experience of a real police state; "Get Past the Costumes" - Construction
workers chat with topless dykes on the theme of class solidarity, the
episode becoming a positive humanistic antidote to the 'jackboot' world of
police repression; "Testifying" - A charming middle-class Seattle woman
finds herself in the midst of a 'sixties flashback' when she runs into the
demonstration downtown; "Why the Talks Collapsed" - Professor David Ranney
of the University of Illinois/Chicago Center for Urban Studies discusses
some aspects of why things fell apart for the WTO.

Video (total 4 parts) is 27 minutes. $20 check or money order to: Labor
Beat, 37 S. Ashland, Chicago, IL 60607.

6. Online Video from Seattle

Direct Action
Headline News *

If you would like to feature the Direct Action Headline News as a regular
"TV Channel" on your web site, simply add the following link:

Net visitors can watch each new video installment in real time without even
leaving your site.

Thanks to the tireless work of video activists at the Independent Media
Center in Seattle and studio volunteers in Chicago, the Direct Action Media
Network is pleased to launch its premiere of the Direct Action Headline News.

The focus of this first edition, "The Battle in Seattle," where some 85,000
activists (police reports) shut down the World Trade Organization.

The Direct Action Headline News is a regular television news service of the
Direct Action Media Network [], and is  distributed on
the Internet, Cable TV, and soon, via Satellite in cooperation with Free
Speech TV.

For more information on how you can contribute reports, please contact:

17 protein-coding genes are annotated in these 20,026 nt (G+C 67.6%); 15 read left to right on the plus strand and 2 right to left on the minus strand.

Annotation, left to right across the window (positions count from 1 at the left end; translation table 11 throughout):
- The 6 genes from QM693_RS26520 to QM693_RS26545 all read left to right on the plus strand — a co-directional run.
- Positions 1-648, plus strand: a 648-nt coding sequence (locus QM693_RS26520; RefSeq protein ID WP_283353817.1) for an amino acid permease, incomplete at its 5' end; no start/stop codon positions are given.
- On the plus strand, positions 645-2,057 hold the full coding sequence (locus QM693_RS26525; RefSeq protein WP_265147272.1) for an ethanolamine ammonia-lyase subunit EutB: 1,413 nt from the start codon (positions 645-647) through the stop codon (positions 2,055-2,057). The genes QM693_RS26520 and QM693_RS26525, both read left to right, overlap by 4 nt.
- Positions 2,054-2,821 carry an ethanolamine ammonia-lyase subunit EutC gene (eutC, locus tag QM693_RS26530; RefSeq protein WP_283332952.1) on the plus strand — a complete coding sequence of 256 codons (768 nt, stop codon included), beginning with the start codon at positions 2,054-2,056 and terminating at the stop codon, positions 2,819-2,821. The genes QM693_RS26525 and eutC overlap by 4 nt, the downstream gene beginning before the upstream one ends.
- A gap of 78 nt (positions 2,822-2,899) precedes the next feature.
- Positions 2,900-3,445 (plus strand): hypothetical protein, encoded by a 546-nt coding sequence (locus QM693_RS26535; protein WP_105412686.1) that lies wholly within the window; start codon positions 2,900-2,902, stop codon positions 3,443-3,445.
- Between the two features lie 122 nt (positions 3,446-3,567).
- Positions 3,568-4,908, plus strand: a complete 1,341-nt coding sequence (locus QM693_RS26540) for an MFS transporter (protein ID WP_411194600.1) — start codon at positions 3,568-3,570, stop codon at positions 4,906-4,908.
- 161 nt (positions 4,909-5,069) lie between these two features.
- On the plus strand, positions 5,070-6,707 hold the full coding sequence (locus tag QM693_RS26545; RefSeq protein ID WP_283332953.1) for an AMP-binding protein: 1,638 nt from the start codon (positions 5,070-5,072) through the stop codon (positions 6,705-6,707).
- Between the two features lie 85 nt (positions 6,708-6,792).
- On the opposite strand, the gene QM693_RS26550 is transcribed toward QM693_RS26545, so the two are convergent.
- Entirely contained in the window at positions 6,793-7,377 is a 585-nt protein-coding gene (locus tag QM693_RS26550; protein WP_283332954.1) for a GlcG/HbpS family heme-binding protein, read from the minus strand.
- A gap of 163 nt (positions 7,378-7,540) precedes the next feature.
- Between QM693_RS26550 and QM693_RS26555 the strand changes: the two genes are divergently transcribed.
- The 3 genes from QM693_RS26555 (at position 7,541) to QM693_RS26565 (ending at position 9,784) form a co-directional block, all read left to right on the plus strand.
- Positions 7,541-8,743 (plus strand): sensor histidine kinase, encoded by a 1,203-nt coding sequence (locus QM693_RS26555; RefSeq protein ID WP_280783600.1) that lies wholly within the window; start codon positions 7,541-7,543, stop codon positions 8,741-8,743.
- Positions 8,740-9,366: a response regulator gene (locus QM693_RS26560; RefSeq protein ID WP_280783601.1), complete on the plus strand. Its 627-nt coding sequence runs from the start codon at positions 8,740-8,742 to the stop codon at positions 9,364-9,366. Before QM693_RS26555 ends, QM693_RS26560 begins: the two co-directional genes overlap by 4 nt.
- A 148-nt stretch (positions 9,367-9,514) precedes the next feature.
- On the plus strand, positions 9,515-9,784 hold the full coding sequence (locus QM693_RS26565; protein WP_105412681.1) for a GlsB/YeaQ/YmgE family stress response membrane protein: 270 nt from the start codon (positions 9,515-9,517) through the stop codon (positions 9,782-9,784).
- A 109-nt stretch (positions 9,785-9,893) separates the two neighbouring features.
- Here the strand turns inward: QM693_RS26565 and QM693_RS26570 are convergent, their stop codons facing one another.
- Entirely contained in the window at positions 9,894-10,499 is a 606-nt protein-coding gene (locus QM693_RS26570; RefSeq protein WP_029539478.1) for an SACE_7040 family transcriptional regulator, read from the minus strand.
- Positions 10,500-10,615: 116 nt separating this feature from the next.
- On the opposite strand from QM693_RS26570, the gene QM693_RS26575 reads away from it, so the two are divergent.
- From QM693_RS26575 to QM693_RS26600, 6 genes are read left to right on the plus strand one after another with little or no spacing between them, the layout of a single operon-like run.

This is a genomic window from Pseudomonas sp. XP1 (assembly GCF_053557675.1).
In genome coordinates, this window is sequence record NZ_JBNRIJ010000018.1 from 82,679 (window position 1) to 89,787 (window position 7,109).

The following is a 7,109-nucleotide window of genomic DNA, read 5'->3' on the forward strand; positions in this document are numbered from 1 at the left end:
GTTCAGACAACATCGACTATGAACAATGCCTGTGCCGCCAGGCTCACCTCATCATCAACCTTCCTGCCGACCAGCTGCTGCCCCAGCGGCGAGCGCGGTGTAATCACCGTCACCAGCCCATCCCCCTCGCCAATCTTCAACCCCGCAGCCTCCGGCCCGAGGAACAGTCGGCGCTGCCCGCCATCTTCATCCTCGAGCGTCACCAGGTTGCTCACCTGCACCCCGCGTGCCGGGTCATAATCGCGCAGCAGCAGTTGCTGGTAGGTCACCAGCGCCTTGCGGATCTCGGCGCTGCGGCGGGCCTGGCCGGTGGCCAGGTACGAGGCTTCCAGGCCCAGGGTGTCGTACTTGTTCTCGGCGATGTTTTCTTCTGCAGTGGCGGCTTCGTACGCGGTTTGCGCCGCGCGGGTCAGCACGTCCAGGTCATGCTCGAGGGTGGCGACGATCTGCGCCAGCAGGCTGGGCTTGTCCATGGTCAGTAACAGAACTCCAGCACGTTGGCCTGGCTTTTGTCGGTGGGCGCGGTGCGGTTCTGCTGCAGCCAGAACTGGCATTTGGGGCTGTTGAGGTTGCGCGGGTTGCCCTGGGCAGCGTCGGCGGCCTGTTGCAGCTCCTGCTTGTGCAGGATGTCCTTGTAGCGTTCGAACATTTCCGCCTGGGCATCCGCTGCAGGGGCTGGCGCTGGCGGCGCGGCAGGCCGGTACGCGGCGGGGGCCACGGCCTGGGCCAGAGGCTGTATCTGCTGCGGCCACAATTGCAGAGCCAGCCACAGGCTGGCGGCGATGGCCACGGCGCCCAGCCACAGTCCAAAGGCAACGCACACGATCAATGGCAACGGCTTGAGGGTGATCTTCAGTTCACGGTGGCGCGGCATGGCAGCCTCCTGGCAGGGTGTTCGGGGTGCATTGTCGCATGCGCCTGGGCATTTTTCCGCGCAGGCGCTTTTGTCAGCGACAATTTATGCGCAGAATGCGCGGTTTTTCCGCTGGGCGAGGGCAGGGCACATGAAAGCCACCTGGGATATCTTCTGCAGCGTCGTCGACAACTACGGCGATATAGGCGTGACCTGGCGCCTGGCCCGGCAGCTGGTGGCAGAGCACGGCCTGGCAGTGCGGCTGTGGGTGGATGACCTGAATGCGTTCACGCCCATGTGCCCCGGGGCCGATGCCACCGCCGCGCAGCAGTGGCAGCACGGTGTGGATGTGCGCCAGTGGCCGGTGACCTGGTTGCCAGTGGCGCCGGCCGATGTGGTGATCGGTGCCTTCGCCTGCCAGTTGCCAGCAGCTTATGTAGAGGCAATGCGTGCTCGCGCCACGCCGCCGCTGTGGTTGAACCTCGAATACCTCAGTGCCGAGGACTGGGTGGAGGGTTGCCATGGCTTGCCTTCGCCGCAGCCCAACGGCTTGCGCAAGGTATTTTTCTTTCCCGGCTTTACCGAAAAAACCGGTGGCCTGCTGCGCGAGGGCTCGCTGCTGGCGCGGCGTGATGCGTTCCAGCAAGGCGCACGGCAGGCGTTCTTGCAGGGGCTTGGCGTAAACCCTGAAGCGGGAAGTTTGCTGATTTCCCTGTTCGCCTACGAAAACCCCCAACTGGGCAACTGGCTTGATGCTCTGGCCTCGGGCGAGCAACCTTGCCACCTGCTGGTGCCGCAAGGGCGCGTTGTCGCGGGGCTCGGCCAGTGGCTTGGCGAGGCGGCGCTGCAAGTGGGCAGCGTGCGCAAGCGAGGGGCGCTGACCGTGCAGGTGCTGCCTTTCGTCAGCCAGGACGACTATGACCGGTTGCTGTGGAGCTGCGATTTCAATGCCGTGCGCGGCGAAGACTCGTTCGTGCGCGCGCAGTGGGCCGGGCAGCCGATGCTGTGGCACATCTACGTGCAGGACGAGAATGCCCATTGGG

Rachel Rinaldo

Robert Wyrod

* Special Thanks go out to Jay at for making this happen.

7. PERFECTLY SAFE TO EAT? The Facts on Food (book)

The Women's Press - London

Published  - January 13th 2000

ISBN  -  0 7043 4641 9

pp 320

This is a book which covers the current concerns about
food, farming, & the environment. It covers all of the
'products' what we ( as consumers ) worry about -  the food
chain from pesticides & GM crops, to high sugar & salted
'foods',  salmonella & BSE,  not to mention all of our other
related concerns.

This is a book that is very topical, as it very much gives a
current 'state of play' about just what the British Food
Industry is doing right now.

The book might also be summed up by 3 of its chapter
' The right ingredients'
' The fearful consumer'
' Changing the menu'

The book has a very comprehensive list of campaigning
organisations in it - for Example:
The Soil Association,
Vegetarian Society,
Pesticides Trust,
Susstain: the alliance for better food and farming,
Consumers Association,
etc, etc.

There is also a very useful list of current periodicals, &
recently published books. The footnotes are very
compressive too.

This is not only a book for campaigners, but for all who are
concerned about just what they are putting into their

Martyn Lowe

8. Images of American Radicalism (book)

IMAGES OF AMERICAN RADICALISM, the quintessential labor art book, is back
in print!  Just in time for the holidays!  Your last chance this century!

$60hdbk/$40 pbk and worth every penny.  Over 450 pages crammed with
hundreds of images and text by Paul Buhle.  To order contact:

9. "Irreligion" subject heading

Discussion from librarians[at]

On Fri, 17 Dec 1999, Earl Lee (ewayne[at] wrote:

> I was cataloging a new book on Derrida and saw, for the first time, the
> use of the subject heading "Irreligion"  ...  I much pefer the heading
> "Freethought," as people may actually look for this s.h.
> The only people who find this will be the ones looking for books on
> Irrigation!